By Jenn Smith, Berkshire Eagle Staff • Monday October 15, 2012
GREAT BARRINGTON -- The American Institute for Economic Research will be hosting its first symposium to help educators teach their students about finance.
The day-long Massachusetts Financial Educators’ Symposium is scheduled for Wednesday, Oct. 24 at AIER’s center in Great Barrington. The program is being presented in partnership with the Massachusetts chapter of the JumpStart Coalition for Personal Financial Literacy.
There’s more to a college than just the campus. The town and community that surround the campus is a key part of the quintessential college experience.
The American Institute for Economic Research recently ranked Ithaca, N.Y. the number one college town in the country. The town was also recently the recipient of “The Most Secure Place to Live” title by Farmers Insurance Group, one of the largest insurance groups in the country.
The AIER determines the rankings by measuring towns on three criteria: arts and leisure, unemployment, and entrepreneurial activity. Together, these factors make up the economic viability of a town.
The University of Nebraska won an $84 million contract with the United States Strategic Command. (Kevin Abourezk, Lincoln Journal Star 10/12/12) The U.S. Department of Defense awards contracts to American colleges and universities for national security research. This research is carried out in STEM departments: science, technology, engineering and math.
Ralls Corp. an affiliate of Sany Group, a Chinese construction equipment maker, was blocked by the U.S. government from building a wind farm in Oregon over national security concerns. The project was near restricted military airspace. (Reddy, Spector, Lublin, Wall Street Journal 10/19/12)
We’ll examine the correlation between these two developments. A look at what we know:
At least one province in China isn’t messing around when it comes to attracting talented minds.
In China’s Liaoning province, the local government announced that it would reward institutions with $16 million if they can produce and attract scientists and engineers who are considered elite academics.
These elite academics, known as yuanshi, obtain the prestigious title through the approval of the China Academy of Sciences or the Chinese Academy of Engineering. China Daily reports:
“That’s the new method to promote scientific and technological innovation. Talent is the key to innovation,” said a staff member at the Liaoning science and technology bureau who refused to be named.
Social Security recipients will get less than a 2% increase in their benefits next year to account for a rise in cost of living, according to an estimate
published Tuesday. That's less than half the increase in benefits they received in 2012.
The American Institute for Economic Research, a private think tank, estimates Social Security checks will increase between 1.5% and 1.7% in 2013.
The Labor Department will release its September inflation reading on Oct. 16, which is the final of 12 readings used to calculate the cost of living adjustment made annually to benefits. The Social Security Administration will announce the 2013 benefit increase at that time. Benefits increased by 3.6% in 2012, when inflation was higher.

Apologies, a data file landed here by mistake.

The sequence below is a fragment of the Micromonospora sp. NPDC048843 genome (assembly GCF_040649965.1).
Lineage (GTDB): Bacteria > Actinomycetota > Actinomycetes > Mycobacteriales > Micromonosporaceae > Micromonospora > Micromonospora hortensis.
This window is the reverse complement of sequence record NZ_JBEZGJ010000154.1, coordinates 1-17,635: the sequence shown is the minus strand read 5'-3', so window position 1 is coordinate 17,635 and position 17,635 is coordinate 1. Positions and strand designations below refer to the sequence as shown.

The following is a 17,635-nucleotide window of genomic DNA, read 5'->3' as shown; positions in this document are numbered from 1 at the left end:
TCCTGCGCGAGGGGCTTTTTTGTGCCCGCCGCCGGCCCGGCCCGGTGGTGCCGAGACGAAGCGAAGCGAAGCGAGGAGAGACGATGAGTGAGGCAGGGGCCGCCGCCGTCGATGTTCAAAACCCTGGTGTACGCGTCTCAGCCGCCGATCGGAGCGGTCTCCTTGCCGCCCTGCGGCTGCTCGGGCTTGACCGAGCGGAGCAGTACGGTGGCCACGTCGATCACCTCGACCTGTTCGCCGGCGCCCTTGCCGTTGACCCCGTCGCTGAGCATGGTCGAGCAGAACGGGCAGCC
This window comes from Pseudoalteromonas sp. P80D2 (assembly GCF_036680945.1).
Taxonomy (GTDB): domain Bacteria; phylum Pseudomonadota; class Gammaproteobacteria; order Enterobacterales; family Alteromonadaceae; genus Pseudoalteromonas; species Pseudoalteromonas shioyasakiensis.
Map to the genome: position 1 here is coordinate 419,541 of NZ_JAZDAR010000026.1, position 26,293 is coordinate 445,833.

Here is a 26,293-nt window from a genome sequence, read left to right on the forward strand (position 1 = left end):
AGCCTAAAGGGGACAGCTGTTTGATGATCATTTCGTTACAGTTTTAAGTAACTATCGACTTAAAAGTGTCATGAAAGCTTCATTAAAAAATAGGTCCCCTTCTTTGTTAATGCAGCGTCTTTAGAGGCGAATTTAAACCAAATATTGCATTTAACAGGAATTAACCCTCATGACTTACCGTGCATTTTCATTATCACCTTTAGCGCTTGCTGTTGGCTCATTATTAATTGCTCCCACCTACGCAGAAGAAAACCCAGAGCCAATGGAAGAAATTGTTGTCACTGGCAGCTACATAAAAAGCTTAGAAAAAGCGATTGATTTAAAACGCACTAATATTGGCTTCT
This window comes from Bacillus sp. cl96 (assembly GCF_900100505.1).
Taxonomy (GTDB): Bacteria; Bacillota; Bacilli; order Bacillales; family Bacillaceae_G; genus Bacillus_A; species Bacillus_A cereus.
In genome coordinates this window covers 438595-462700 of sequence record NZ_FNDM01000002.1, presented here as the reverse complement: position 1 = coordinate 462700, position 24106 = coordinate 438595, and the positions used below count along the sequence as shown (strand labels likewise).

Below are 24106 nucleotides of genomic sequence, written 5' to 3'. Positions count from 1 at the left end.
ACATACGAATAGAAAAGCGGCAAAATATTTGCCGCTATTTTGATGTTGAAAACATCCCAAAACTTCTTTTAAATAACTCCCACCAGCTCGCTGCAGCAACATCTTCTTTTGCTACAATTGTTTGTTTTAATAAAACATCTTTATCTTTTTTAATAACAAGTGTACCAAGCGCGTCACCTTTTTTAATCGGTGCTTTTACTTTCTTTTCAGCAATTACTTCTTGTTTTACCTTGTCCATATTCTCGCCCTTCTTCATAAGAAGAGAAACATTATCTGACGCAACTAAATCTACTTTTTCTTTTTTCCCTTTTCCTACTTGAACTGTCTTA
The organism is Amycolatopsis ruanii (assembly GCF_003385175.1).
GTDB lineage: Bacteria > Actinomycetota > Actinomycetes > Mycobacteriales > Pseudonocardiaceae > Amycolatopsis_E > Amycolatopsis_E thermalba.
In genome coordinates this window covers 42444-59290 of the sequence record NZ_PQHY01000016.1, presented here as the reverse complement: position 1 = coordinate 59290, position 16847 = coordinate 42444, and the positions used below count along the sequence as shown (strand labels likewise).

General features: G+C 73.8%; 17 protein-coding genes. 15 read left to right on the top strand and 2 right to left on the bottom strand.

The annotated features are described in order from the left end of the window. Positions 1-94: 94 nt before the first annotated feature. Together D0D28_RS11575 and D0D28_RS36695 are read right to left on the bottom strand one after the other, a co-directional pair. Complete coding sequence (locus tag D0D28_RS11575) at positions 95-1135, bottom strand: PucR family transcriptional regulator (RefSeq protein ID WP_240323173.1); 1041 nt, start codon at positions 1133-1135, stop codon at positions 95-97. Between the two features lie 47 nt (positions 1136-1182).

Government debt hit a record $16 trillion last week, accompanied by the usual calls for tax increases to help plug the gap between revenue and expenditures. But for those who believe that the way out of our deficit includes raising taxes, there’s a cautionary study that suggests otherwise.
A study by the American Institute for Economic Research indicates that higher taxes are not the answer. In an examination of federal tax receipts as a percent of gross domestic product since World War II, the Institute concluded that federal receipts exceeded 20 percent of GDP only once, reaching 20.6 percent in 2000.
The dry spell that has affected corn and soybean prices may spell rising prices for food products next year. However, apparel prices could be expected to be flat to down in coming months thanks to record cotton stocks and low and stable cotton prices.
Given high prices for food crops, the USDA forecasts consumers may see an increase of 3%-to-4% in prices for meat and dairy products in 2013. After facing a shock a couple years ago from the spike in cotton prices, commodity-based cost pressures in apparel supply chains have been easing and may eventually lead to lower consumer prices for apparel.
(MoneyWatch) Severe drought across much of the U.S. is likely to produce steep inflation for a wide array of goods, from gasoline to beef, says Steve Cunningham, an economist with the American Institute for Economic Research.
That's because corn -- a crop that has been decimated by drought -- is used as feed for beef and poultry; is manufactured into ethanol, a gasoline additive; and is cooked into corn syrup, a sweetener in everything from cereals to ketchup. And, of course, that doesn't count corn's simple uses, whether to be eaten alone or made into anything from chips to tortillas.
By Pratisthya Gyawali (AIER Visiting Research Associate)
Global demand for advanced degree holders, combined with U.S. immigration policies, is causing America to lose some of the world’s brightest minds.
After funding their studies and awarding them degrees, America forces some 50,000 highly educated foreign-born workers out of the country each year. This is because of stringent caps on temporary and permanent employment visas that were put in place 45 years ago, in the case of the temporary visas, and 20 years ago, in the case of the permanent visas. These policies need to be brought into the 21st century if America is to remain competitive.